Recent SEC Settlement Against Activision Blizzard Emphasizes That SEC Whistleblower Claims Cannot be Waived

May 5, 2023

On February 3, 2023, the SEC announced a $35 million settlement with Activision Blizzard, Inc., settling, among other things, allegations that the company violated SEC whistleblower protection rules. The SEC’s order serves as a reminder that employees have a legal right to report their concerns to the SEC when they suspect violations of the securities laws, and that the SEC will use its enforcement authority to keep whistleblower lines of communication open.

The SEC’s enforcement action was based on alleged violations of SEC Rule 21F-17(a), which prohibits companies from taking any action that impedes reporting to the SEC. The SEC has taken a broad view of what it means to impede reporting to the Commission. For example, the SEC has settled cases under the anti-impeding rule for: confidentiality agreements that prohibit disclosure of confidential information without prior written authorization from the company, prohibiting employees from discussing company internal investigations without prior company authorization , and accessing a whistleblower’s personal accounts stored on a work computer among others.

In this case, according to the SEC’s order, Activision Blizzard had language in its template separation agreement that violated the rule. A separation or severance agreement is a contract that employers may ask employees to sign when leaving the company, usually seeking a release of all legal clams in exchange for some monetary payment. In this case, the SEC’s order stated that Activision Blizzard had a clause in its separation agreement that allowed former employees to provide “truthful representations” to administrative agencies (like the SEC), “but only if” they notified the company within one business day of any request for information from such an agency. In other words, whistleblowers could communicate with the SEC, but if the SEC asked for any information, the whistleblowers had to tell the company or risk violating the separation agreement.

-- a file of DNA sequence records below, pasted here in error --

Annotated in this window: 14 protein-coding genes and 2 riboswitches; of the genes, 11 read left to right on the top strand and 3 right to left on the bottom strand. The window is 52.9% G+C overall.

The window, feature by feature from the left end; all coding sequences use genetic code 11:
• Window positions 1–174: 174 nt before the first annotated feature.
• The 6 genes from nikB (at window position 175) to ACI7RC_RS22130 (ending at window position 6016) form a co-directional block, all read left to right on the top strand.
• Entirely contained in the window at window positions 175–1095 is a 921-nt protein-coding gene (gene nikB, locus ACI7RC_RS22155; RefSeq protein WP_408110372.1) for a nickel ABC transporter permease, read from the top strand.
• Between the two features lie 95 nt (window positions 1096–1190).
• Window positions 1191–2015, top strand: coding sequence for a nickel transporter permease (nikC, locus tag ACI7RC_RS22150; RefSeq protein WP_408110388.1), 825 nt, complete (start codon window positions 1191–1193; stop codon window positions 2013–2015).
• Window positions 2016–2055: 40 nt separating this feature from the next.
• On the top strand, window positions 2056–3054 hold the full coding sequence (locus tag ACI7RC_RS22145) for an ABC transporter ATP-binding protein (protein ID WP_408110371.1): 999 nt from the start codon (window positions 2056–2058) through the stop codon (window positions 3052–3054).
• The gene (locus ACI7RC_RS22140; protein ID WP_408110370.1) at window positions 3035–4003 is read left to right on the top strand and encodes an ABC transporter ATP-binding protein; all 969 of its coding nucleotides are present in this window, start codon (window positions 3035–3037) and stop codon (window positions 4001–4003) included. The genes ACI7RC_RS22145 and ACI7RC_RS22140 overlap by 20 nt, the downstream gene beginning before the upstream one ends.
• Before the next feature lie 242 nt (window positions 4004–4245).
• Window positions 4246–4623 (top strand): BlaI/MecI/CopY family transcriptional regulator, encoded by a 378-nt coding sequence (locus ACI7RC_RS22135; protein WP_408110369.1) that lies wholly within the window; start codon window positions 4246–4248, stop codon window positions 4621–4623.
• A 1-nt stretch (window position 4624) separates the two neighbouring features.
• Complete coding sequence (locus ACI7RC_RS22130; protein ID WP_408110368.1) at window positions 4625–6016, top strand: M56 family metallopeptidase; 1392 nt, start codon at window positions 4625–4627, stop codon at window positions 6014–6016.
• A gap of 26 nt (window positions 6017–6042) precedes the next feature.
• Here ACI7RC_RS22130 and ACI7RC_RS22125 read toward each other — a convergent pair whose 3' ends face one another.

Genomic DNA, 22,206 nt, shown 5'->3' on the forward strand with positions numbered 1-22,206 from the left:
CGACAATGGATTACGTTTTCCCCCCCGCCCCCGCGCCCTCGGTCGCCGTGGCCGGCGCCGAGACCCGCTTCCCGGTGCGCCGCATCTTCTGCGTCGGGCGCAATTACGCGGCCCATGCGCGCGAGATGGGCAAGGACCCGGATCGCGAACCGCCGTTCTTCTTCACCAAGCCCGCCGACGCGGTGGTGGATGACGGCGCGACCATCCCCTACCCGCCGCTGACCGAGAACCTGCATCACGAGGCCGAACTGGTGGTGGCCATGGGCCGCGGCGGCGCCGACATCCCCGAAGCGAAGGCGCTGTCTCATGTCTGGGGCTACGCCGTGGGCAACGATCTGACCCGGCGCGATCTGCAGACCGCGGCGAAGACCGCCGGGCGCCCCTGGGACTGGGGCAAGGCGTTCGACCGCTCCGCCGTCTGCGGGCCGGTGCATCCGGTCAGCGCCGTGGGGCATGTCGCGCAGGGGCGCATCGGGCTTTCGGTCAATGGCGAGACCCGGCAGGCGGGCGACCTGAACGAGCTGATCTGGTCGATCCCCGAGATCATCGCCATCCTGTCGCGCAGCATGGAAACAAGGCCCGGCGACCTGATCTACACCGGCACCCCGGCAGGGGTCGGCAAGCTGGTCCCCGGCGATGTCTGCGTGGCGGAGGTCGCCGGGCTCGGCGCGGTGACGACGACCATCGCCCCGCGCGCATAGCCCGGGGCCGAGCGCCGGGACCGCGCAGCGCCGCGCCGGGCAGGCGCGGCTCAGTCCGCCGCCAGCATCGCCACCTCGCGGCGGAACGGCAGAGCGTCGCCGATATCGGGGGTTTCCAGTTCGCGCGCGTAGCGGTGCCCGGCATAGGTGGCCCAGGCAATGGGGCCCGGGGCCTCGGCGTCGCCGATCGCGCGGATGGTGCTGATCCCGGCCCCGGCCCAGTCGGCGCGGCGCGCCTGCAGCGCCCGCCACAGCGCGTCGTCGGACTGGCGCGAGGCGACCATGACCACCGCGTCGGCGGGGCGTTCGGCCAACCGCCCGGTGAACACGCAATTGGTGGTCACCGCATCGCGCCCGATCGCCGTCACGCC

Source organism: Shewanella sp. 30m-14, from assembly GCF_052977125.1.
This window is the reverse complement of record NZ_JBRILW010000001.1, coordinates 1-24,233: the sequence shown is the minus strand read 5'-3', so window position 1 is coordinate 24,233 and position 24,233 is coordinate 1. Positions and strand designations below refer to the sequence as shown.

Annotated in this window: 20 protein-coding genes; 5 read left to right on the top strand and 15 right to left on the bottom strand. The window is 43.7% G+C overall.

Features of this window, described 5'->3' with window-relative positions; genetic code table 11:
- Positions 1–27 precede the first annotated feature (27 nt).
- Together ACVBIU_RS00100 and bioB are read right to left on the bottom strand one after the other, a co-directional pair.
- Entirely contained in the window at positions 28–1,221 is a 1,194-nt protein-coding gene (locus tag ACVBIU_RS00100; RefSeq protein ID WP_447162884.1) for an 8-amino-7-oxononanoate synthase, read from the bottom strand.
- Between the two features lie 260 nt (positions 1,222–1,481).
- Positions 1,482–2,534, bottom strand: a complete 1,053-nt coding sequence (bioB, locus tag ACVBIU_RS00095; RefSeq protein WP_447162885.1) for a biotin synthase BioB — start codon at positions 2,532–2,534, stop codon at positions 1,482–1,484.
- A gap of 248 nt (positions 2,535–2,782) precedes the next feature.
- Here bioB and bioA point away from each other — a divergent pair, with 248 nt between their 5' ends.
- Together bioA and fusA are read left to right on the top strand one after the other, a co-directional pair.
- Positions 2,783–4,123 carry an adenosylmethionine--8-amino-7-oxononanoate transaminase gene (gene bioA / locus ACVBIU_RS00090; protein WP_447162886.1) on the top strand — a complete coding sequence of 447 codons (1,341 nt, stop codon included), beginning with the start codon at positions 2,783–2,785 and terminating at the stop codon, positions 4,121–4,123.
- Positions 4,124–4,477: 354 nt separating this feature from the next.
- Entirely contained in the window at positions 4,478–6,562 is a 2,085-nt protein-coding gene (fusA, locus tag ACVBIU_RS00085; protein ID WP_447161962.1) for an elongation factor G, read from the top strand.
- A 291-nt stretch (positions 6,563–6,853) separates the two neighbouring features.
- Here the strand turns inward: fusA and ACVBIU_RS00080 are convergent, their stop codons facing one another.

The SEC order contends that this clause violated Rule 21F-17(a) and impeded reporting to the Commission. In early 2022, Activision Blizzard removed the offending clause from its separation agreements.

The important takeaway for employees being offered separation agreements is that you cannot waive your right to report to the SEC and potentially to collect a reward, and a company cannot stop you from doing so. However, other whistleblower reward statutes, like the False Claims Act, do not have the same expansive protections, and a separation agreement might require you to waive your right to collect a reward in some situations.

Because whistleblowers often experience retaliation as soon as they start raising concerns to their supervisors, and because the law surrounding whistleblower rewards is complex, it is important to reach out to an experienced whistleblower attorney if you’ve identified potential wrongdoing. Everyone’s situation is different, and the risks and rewards must be weighed carefully against each other. If you are thinking about becoming a whistleblower, you can contact attorneys at Outten & Golden’s whistleblower and retaliation practice.

(*Prior results do not guarantee a similar outcome.)